Poet Of The Week

Robert C.L. Crawford

     January 23–29, 2017

Robert C.L. Crawford’s poems can be found in Nat. Brut, Flag+Void, Foundry Journal, Pith, Queen Mob’s Teahouse, Reality Beach, ’Pider, Ladowich, Powder Keg, Golden Handcuffs Review, White Wall Review, Quiet Lunch and others. He is a founding editor of the poetry journal Prelude (2016 Pushcart Prize), and his writing has been recognized as among Flavorwire’s Best Literary Criticism of the Year. Currently he is studying in the MFA program at Columbia University.


leukemia drapes the guest house lime
sliced in a co-op freezer tadpole
panicked at displays pedestrians
congregating through a caramelized diary
at not a sapling of the tomato bed
skylight crib shirt over we go back in
baseball and magnolia for a saliva trail
at the spa castle writ on a luxury margin
an ice cream destroyed by pervs
every upgraded wedge a villa of you
is every arbitrage of a kaleidoscope
marbling its verdigris and sienna
a sensation the myelin tried to relay
and indigoes with the attendance record


like the sorrow of the ball bearing
alighting on thy muddy dais
conveyed to a putty knife with toothbrush
like bread positioned on eccentric silver
at the pool room of the Four Seasons
long impersonal legs on a mattress pad
with closing credits on a block
to be the regurgitation of a website
presidents can’t tell the whole of it anymore
in the rush behind our ears
what they like intrigues me, faithful reader
meeting the sticky middle before dark
I would say eighty percent are disasters
dousing a segmented platelet


a voyeured embassy and country manse
a bargain luxe hotel with alpine views
the foreign secretary hers to grease
pizza lady knows your mom and age
he used to come to teach our plumbing class
with bologna packets in a creaking fridge
filched behind an Eastern Parkway lot
baccalaureate with spangled pepper set
the 9/11 recap before the games
To spritz a field with castor oil and soap
The shooter clouds a metal folding ramp
The default butter pad distributes joy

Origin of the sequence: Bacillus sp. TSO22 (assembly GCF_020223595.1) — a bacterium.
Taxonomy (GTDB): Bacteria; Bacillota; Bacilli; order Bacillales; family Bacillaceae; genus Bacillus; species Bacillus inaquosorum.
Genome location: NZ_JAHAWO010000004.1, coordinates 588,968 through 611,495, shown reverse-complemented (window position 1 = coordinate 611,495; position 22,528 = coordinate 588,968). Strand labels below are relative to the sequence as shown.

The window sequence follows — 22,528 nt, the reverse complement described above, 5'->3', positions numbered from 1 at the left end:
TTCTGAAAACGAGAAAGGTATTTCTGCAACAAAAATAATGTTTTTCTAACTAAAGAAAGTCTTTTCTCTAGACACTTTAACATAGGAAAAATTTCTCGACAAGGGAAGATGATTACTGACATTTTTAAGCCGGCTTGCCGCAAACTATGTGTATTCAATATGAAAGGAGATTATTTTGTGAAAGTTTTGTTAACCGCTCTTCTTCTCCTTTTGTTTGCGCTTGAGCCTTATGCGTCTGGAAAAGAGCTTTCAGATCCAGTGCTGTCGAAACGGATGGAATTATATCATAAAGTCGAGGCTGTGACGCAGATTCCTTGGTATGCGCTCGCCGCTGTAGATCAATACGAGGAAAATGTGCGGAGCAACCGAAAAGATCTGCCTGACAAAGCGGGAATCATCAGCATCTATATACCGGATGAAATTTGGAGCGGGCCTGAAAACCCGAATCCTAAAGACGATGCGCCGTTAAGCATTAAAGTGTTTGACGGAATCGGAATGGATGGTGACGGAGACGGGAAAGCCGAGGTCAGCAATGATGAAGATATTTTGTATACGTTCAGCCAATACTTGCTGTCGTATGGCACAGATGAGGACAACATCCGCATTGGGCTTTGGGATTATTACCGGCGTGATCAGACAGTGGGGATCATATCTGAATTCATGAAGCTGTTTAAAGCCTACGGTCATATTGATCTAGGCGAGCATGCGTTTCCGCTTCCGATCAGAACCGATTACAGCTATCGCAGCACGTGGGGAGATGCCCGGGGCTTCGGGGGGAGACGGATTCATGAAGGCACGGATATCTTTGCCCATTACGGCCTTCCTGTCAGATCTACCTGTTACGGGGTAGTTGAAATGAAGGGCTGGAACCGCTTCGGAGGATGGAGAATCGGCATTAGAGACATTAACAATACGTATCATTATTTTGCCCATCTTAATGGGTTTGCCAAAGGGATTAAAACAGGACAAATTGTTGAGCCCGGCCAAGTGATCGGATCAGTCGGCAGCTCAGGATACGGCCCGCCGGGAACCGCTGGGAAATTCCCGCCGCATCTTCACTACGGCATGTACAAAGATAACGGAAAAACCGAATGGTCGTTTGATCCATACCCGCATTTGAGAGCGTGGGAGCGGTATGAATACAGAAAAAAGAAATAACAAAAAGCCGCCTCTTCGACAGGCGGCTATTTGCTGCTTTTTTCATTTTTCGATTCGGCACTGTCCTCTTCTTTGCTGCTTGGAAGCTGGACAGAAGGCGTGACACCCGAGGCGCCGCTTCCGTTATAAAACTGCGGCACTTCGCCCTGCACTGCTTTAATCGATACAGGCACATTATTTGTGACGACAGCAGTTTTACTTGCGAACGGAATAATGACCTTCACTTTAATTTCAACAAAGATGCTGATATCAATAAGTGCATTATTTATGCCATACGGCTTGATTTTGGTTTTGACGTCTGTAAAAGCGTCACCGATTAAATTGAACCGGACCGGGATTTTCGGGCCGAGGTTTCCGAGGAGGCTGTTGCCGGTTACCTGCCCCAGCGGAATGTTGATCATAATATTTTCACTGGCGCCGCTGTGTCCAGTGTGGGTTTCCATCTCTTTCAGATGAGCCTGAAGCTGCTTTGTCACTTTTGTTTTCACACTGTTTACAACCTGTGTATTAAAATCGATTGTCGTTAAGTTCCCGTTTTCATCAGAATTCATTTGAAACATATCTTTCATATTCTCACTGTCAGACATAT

The figurines of jays become the fir
And flecked uncanny hues of clanging leaves

–“Annexing” originally appeared in ’Pider (V).

Tell us about the making of these poems.

“Annexing” is from last spring, when my wife Kimi and I went to France while she was training for a new job, so there is some flotsam from the Old World in there. I wrote “Carton” soon after that, in a small apartment in Koreatown, Los Angeles, during the AWP conference. The Four Seasons had just announced it was closing after 57 years, so my dad invited me to lunch there for the first time. They had a few different rooms, I guess, one of which was the pool room, with a water pool in the middle, and four trees at its corners. They changed the trees based on the season, then with cherry blossoms since spring had begun, in a kind of physical calendar. Presidents never tell the whole; they intrigue like teenagers beyond understanding.

While imprisoned in a Soviet gulag, Léon Theremin, inventor of the musical instrument, was driven to invent another brilliant device of a very different sort. In the last days of World War II, a group of Russian schoolchildren presented the American ambassador, Averell Harriman, with a large wooden seal of the United States, which he duly displayed on the wall of his official residence in Moscow. Hidden inside the Great Seal was a nonelectronic spy device—no cords or batteries. The Soviets would drive up and point a radio frequency at the building, causing the device to vibrate, and secretly transmit any ambient sound, like diplomatic conversations, back for them to intercept. The Americans discovered and smashed the device, but after seven years! Following his release and despite such contributions, Theremin remained closely watched thereafter, dying in 1993.

What are you working on right now?

As you can see from the third poem here, I’ve begun writing in iambic pentameter, so different approaches within that form.

What’s a good day for you?

I’m currently enrolled in the MFA at Columbia, so going to a thought-provoking class, catching up with friends on campus or at the Hungarian Pastry Shop, and getting a few pages down, say at the East Asian studies, architecture, or Union theological libraries. Maybe see something surprising or memorable, or hear something funny to spur a few ideas. Spend the evening with Kimi and Mina, our Maine Coon cat.

What brought you to Brooklyn?

So much of the arts and publishing world—I’ve worked as an editor at HarperCollins and elsewhere—is based in New York, it’s like that thing Ashbery said, it’s almost more interesting for someone to decide to live anywhere but New York. In terms of the boroughs, Brooklyn has become a sort of symbol for creative activity worldwide, and yet retains a nice, comparatively low-key pitch.